Mon, Oct 08, 2018 - Page 3 News List

Wu Hong-mo to address Transportation Committee

By Shelley Shan  /  Staff reporter

Minister of Transportation and Communications Wu Hong-mo (吳宏謀) is to explain his stance on some of the ministry’s major policies at his first briefing to the legislature’s Transportation Committee today after assuming the post in August.

The policies range from the Suhua Highway improvement project to a proposal to extend the high-speed rail system from Kaohsiung to Pingtung County.

Wu has tried to differentiate himself from his predecessor, Hochen Tan (賀陳旦), by signaling a change in the direction of some of the policies.

While Hochen had opposed waiving freeway toll fees on holidays to ease traffic congestion, Wu has told the media that the ministry “would not split hairs over this matter.”

Wu made good on that promise during last month’s Mid-Autumn Festival holiday, when the National Freeway Bureau introduced a pilot program to waive freeway toll fees from 6am to 3pm on the first and last days of the holiday.

Wu also differed from Hochen regarding improvements to the Suhua Highway (Highway No. 9), particularly on whether the ministry should improve the section between Dongao (東澳) and Nanao (南澳) townships in Yilan County and incorporate it into the Suhua project.

The section, which is about 12km long, is one of the highway’s most dangerous sections, as it has many corners.

Hochen had said that the ministry should not make any rash decisions about the section, as it was not part of the project when it was approved by an environmental impact assessment committee.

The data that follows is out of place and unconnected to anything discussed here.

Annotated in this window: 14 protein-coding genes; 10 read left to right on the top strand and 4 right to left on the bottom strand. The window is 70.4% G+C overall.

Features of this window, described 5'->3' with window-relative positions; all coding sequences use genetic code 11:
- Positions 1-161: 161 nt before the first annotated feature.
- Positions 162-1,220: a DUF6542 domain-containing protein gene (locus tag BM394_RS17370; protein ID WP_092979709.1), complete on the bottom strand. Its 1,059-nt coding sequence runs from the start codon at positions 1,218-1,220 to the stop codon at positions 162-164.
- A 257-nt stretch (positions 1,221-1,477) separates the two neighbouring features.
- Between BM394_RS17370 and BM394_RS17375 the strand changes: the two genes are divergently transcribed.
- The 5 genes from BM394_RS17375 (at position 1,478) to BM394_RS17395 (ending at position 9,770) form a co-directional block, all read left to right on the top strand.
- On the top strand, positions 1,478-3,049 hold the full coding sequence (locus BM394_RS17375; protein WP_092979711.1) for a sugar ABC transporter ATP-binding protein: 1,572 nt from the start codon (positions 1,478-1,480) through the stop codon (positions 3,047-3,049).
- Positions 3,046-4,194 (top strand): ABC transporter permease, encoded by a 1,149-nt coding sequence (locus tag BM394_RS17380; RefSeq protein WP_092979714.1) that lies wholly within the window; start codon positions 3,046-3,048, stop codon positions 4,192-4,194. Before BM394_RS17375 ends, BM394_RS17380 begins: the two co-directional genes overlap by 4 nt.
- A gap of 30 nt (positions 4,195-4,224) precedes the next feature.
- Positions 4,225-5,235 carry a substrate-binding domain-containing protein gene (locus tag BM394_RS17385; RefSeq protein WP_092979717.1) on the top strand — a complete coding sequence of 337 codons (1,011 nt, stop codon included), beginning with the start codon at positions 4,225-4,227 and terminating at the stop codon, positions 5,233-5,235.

As traffic accidents on the section are not caused by landslides, the ministry should use traffic management rather than construction to improve road safety, Hochen said.

However, Wu said the government aims to give people on the nation’s east coast a safe road and should not ignore unsafe roads.

The ministry should assess the feasibility of building roads as proposed by local opinion leaders, he said.

Wu also has different opinions on proposals to extend the high-speed rail system to Pingtung and corporatize the state-run Taiwan Railways Administration (TRA).

An assessment by the Railway Bureau last year found that extending the high-speed rail system to Pingtung would have no financial benefits, regardless of whether it was built from Kaohsiung’s Zuoying District (左營) or Yanchao District (燕巢).

However, the bureau last week submitted a new report to the ministry, saying that the self-liquidation ratios for both options have greatly improved.

Hochen had intended to spend the second half of this year on a plan to increase TRA ticket prices, as they have not been adjusted for 23 years.

He had also asked the ministry to re-evaluate the possibility of corporatizing the agency.

Wu had said he planned to convince the Taiwan Railway Labor Union that a corporatized TRA would be key to ensuring that the agency could grow sustainably and workers’ interests would be protected.

However, last week he said that corporatization is not a panacea to solve the TRA’s problems.

“That is not to say that the ministry would stop considering this option. It is just that this is not the time to talk about privatizing the TRA and raising ticket prices, at least not for a year or two, because it requires many complementary measures,” Wu said.

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